The Pension Problem
Social Security provides a strong foundation of a guaranteed minimum income in retirement for workers, but a comfortable and secure retirement also requires savings built up over many years. Unfortunately:
- Only about half of workers have access to a retirement savings plan at work.
- Less than 20% of employees in firms with fewer than 25 workers have a retirement plan.
- Costs per worker of administering pension plans are much higher for small businesses.
- Lower income workers are rarely covered by pensions.
- Federal rules are complex, and choices among providers are legion, creating hurdles for small businesses and individual workers interesting in starting a retirement program.
Key Elements of Washington Voluntary Accounts
The problems of our current pension policies can be overcome. Washington Voluntary Accounts would enable far more workers to save for retirement and economic security in old age. Washington Voluntary Accounts would also allow smaller employers a simple and low cost alternative for offering a pension plan to workers.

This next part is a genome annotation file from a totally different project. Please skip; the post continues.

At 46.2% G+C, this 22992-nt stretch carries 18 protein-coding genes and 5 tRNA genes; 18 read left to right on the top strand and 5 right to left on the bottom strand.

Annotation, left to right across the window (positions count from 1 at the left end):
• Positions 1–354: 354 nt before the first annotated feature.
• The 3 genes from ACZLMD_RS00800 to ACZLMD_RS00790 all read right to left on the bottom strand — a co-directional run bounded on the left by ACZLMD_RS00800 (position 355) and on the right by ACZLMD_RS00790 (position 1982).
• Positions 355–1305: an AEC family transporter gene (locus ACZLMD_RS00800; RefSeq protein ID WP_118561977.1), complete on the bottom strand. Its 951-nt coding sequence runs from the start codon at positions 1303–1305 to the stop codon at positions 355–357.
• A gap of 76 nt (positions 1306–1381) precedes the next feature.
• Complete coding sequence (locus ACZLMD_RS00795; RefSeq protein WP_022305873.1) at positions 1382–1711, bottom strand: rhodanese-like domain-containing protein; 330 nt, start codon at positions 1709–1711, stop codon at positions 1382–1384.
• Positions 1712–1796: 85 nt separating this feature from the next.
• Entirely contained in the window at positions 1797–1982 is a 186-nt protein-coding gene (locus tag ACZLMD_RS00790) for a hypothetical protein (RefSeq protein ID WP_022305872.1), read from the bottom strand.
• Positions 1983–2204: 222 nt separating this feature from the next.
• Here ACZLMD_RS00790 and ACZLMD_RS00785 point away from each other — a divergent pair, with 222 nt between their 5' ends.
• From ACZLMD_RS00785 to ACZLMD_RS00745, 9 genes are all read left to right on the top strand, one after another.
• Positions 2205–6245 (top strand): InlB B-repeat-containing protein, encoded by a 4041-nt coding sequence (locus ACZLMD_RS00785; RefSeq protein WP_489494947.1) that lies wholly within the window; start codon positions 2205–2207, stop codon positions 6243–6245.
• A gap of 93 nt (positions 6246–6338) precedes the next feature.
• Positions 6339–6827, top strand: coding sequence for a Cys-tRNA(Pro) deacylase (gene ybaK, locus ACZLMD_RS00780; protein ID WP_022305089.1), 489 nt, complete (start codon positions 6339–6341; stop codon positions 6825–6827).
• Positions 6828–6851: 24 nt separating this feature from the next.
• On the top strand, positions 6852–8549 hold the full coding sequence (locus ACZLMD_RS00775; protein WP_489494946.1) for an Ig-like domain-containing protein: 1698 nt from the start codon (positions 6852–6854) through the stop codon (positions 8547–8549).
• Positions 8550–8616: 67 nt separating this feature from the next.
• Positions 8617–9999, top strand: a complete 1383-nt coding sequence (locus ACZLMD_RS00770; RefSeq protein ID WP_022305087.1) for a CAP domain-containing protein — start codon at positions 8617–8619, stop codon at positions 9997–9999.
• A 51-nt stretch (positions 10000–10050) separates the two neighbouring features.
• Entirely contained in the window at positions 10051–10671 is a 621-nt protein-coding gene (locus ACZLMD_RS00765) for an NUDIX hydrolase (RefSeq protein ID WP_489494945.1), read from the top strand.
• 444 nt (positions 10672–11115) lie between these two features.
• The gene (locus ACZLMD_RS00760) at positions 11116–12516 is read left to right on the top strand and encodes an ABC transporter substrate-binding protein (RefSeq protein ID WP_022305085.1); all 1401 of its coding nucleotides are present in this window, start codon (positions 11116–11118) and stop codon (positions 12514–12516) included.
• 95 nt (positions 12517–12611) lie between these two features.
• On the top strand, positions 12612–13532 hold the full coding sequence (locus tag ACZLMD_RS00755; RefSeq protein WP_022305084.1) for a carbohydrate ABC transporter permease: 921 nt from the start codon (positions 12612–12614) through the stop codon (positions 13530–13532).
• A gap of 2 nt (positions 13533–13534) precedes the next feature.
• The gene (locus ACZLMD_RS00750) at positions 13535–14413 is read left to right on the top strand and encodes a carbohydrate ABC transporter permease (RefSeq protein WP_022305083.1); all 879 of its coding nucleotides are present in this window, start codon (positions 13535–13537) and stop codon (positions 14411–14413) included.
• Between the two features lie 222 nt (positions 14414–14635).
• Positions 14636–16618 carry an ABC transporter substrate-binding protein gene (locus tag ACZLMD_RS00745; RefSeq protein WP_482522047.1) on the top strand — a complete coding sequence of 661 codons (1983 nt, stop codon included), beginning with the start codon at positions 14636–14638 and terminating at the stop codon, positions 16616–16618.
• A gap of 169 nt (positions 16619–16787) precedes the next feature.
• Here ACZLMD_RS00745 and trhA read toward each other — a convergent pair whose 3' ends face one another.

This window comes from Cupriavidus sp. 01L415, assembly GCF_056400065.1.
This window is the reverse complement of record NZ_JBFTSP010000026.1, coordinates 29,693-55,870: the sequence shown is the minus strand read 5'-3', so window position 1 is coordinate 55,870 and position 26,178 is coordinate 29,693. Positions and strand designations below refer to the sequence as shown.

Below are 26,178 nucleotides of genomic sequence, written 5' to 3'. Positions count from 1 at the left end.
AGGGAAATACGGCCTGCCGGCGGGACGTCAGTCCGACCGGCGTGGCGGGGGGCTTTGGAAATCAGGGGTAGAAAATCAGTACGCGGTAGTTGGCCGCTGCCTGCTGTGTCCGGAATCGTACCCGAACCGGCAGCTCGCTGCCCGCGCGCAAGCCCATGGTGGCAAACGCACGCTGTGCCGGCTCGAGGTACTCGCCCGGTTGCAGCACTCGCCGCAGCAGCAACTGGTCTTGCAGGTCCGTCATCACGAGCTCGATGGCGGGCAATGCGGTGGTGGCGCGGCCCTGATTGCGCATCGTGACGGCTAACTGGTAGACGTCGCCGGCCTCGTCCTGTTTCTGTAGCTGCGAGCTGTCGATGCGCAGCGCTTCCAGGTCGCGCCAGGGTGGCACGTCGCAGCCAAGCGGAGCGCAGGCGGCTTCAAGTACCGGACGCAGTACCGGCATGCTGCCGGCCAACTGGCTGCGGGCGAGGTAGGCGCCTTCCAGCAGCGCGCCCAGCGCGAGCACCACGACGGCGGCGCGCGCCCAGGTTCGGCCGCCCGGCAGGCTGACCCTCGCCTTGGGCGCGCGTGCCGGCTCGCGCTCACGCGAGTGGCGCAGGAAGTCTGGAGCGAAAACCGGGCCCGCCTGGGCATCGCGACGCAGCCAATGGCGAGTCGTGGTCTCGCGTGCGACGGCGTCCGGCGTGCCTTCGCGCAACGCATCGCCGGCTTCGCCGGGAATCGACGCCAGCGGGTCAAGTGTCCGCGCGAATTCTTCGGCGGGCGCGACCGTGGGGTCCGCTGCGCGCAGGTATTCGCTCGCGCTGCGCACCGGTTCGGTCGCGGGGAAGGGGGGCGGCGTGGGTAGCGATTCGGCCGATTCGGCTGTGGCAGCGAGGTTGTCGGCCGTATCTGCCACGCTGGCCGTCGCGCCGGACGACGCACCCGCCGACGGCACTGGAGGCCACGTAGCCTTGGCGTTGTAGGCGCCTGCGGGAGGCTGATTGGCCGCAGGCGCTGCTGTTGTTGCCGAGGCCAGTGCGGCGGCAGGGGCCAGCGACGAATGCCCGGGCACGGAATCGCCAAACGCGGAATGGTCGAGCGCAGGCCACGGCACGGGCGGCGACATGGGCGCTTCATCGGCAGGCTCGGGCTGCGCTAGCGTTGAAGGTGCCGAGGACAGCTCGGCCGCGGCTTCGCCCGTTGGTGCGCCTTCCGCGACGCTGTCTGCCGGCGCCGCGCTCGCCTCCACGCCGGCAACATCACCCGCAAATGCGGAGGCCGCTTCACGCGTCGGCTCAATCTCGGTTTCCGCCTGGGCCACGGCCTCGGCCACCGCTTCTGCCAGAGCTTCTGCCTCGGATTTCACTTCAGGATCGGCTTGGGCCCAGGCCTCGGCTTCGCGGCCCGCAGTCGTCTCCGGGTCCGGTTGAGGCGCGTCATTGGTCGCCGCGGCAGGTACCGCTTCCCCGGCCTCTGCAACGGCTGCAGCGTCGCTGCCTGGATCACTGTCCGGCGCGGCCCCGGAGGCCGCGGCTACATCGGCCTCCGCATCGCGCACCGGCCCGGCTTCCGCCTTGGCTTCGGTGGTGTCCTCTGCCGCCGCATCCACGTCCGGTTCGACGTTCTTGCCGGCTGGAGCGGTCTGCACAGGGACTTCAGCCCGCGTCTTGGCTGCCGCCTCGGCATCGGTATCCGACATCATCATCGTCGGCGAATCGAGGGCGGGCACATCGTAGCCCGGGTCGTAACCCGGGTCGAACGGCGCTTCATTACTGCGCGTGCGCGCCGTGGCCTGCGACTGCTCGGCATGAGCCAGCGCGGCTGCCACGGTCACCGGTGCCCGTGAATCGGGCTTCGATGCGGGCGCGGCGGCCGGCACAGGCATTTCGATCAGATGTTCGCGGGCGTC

Defined Contribution Plan: WVAs would be structured as a defined contribution program, with employees’ contributions tax-deferrable.
Administration: WVAs would be administered by the Washington State Department of Retirement Systems, which already operates a number of retirement programs for state, school district, and local government workers. Oversight will be conducted by the State Investment Board and the Joint Committee on Pension Policy.
Automatic deductions: In WVAs, small amounts would be directly deducted from each paycheck. This is both a major convenience for workers, and an important factor in assuring workers of reaching their savings goals.
Matching Contributions: Employers could choose to contribute as well.
Investment Options: Workers could choose to invest in a pre-selected menu of stock index, bond, money market, or a combination of funds. Pre-selected investment options will reduce administrative costs of the program, and reduce the amount of time workers must spend in order to make informed decisions about their investments.
Portability: Workers in temporary situations or changing jobs could carry their WVA account with them, and continue investing with little or no interruption. Portability is increasingly a need for all workers as contingent work expands and length of time on any given job declines.
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